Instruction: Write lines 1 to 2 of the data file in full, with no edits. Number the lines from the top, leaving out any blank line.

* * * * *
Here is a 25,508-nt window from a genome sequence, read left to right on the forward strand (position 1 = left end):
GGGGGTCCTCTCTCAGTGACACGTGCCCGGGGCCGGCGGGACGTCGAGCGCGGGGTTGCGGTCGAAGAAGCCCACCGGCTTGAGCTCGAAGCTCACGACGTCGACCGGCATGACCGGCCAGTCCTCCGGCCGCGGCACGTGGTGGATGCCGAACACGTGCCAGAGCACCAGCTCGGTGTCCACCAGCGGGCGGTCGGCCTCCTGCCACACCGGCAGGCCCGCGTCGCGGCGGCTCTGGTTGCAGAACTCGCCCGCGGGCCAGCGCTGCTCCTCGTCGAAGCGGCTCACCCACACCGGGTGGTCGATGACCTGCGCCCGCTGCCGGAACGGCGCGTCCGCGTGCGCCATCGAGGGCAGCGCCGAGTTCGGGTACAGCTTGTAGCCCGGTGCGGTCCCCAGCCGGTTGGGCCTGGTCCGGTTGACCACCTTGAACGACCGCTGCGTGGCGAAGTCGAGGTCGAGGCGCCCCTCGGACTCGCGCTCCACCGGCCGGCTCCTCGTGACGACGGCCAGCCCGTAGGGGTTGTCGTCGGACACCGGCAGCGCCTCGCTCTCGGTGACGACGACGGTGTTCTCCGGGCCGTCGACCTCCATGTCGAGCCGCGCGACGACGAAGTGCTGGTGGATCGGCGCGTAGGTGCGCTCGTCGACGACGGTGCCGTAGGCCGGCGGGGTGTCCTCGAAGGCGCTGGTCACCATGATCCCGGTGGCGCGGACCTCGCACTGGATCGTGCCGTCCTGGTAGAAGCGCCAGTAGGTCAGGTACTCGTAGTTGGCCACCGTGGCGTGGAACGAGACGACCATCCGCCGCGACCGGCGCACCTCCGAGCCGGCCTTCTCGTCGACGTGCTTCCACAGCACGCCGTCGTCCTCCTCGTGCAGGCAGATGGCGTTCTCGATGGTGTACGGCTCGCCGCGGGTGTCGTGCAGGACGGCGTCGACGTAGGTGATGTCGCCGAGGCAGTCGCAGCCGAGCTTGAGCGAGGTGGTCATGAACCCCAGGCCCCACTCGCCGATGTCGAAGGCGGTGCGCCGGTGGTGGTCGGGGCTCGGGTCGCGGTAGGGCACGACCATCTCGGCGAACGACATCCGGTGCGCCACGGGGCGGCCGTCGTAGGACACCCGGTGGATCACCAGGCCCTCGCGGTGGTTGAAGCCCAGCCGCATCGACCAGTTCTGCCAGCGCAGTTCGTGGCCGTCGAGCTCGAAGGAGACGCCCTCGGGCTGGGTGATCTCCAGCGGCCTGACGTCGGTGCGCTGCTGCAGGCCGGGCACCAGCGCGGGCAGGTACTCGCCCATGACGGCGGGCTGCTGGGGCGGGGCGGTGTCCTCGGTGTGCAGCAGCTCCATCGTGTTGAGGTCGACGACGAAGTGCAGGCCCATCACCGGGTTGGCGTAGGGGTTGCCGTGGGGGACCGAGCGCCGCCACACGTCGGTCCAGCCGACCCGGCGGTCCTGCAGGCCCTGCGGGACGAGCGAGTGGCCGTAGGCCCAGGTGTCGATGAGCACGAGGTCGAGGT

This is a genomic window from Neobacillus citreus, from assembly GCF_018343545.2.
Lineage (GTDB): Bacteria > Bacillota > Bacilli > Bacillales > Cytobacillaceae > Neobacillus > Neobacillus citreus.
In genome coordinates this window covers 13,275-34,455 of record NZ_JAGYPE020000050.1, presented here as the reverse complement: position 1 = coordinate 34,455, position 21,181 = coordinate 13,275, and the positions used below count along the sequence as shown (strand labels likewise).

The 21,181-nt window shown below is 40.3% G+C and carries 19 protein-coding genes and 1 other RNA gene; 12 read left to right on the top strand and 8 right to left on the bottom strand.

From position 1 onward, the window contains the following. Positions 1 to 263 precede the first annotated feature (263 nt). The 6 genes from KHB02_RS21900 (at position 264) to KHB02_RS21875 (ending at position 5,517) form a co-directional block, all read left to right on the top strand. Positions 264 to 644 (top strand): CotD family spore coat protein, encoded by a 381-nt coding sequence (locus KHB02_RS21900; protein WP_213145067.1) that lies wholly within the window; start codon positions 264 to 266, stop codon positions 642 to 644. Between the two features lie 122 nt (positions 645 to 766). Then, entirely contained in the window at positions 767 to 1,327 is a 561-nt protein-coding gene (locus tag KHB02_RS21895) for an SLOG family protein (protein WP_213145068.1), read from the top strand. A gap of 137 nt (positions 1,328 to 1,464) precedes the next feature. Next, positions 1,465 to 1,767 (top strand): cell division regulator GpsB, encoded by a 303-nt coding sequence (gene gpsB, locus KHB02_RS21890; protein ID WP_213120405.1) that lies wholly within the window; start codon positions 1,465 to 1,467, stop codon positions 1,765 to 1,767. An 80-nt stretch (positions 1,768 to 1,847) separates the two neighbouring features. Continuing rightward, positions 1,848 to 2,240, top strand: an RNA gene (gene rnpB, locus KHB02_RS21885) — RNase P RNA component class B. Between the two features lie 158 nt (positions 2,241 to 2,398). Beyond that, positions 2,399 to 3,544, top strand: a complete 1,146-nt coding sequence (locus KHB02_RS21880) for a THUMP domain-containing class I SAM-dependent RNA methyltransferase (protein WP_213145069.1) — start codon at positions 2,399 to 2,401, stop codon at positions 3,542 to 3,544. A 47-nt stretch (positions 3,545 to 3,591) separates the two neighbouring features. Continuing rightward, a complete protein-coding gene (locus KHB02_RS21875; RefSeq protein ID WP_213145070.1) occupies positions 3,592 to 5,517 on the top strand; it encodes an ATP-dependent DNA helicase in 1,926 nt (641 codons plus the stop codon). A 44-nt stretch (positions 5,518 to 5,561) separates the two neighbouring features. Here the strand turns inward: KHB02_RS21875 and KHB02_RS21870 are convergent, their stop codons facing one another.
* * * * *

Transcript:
Here is a 25,508-nt window from a genome sequence, read left to right on the forward strand (position 1 = left end):
GGGGGTCCTCTCTCAGTGACACGTGCCCGGGGCCGGCGGGACGTCGAGCGCGGGGTTGCGGTCGAAGAAGCCCACCGGCTTGAGCTCGAAGCTCACGACGTCGACCGGCATGACCGGCCAGTCCTCCGGCCGCGGCACGTGGTGGATGCCGAACACGTGCCAGAGCACCAGCTCGGTGTCCACCAGCGGGCGGTCGGCCTCCTGCCACACCGGCAGGCCCGCGTCGCGGCGGCTCTGGTTGCAGAACTCGCCCGCGGGCCAGCGCTGCTCCTCGTCGAAGCGGCTCACCCACACCGGGTGGTCGATGACCTGCGCCCGCTGCCGGAACGGCGCGTCCGCGTGCGCCATCGAGGGCAGCGCCGAGTTCGGGTACAGCTTGTAGCCCGGTGCGGTCCCCAGCCGGTTGGGCCTGGTCCGGTTGACCACCTTGAACGACCGCTGCGTGGCGAAGTCGAGGTCGAGGCGCCCCTCGGACTCGCGCTCCACCGGCCGGCTCCTCGTGACGACGGCCAGCCCGTAGGGGTTGTCGTCGGACACCGGCAGCGCCTCGCTCTCGGTGACGACGACGGTGTTCTCCGGGCCGTCGACCTCCATGTCGAGCCGCGCGACGACGAAGTGCTGGTGGATCGGCGCGTAGGTGCGCTCGTCGACGACGGTGCCGTAGGCCGGCGGGGTGTCCTCGAAGGCGCTGGTCACCATGATCCCGGTGGCGCGGACCTCGCACTGGATCGTGCCGTCCTGGTAGAAGCGCCAGTAGGTCAGGTACTCGTAGTTGGCCACCGTGGCGTGGAACGAGACGACCATCCGCCGCGACCGGCGCACCTCCGAGCCGGCCTTCTCGTCGACGTGCTTCCACAGCACGCCGTCGTCCTCCTCGTGCAGGCAGATGGCGTTCTCGATGGTGTACGGCTCGCCGCGGGTGTCGTGCAGGACGGCGTCGACGTAGGTGATGTCGCCGAGGCAGTCGCAGCCGAGCTTGAGCGAGGTGGTCATGAACCCCAGGCCCCACTCGCCGATGTCGAAGGCGGTGCGCCGGTGGTGGTCGGGGCTCGGGTCGCGGTAGGGCACGACCATCTCGGCGAACGACATCCGGTGCGCCACGGGGCGGCCGTCGTAGGACACCCGGTGGATCACCAGGCCCTCGCGGTGGTTGAAGCCCAGCCGCATCGACCAGTTCTGCCAGCGCAGTTCGTGGCCGTCGAGCTCGAAGGAGACGCCCTCGGGCTGGGTGATCTCCAGCGGCCTGACGTCGGTGCGCTGCTGCAGGCCGGGCACCAGCGCGGGCAGGTACTCGCCCATGACGGCGGGCTGCTGGGGCGGGGCGGTGTCCTCGGTGTGCAGCAGCTCCATCGTGTTGAGGTCGACGACGAAGTGCAGGCCCATCACCGGGTTGGCGTAGGGGTTGCCGTGGGGGACCGAGCGCCGCCACACGTCGGTCCAGCCGACCCGGCGGTCCTGCAGGCCCTGCGGGACGAGCGAGTGGCCGTAGGCCCAGGTGTCGATGAGCACGAGGTCGAGGT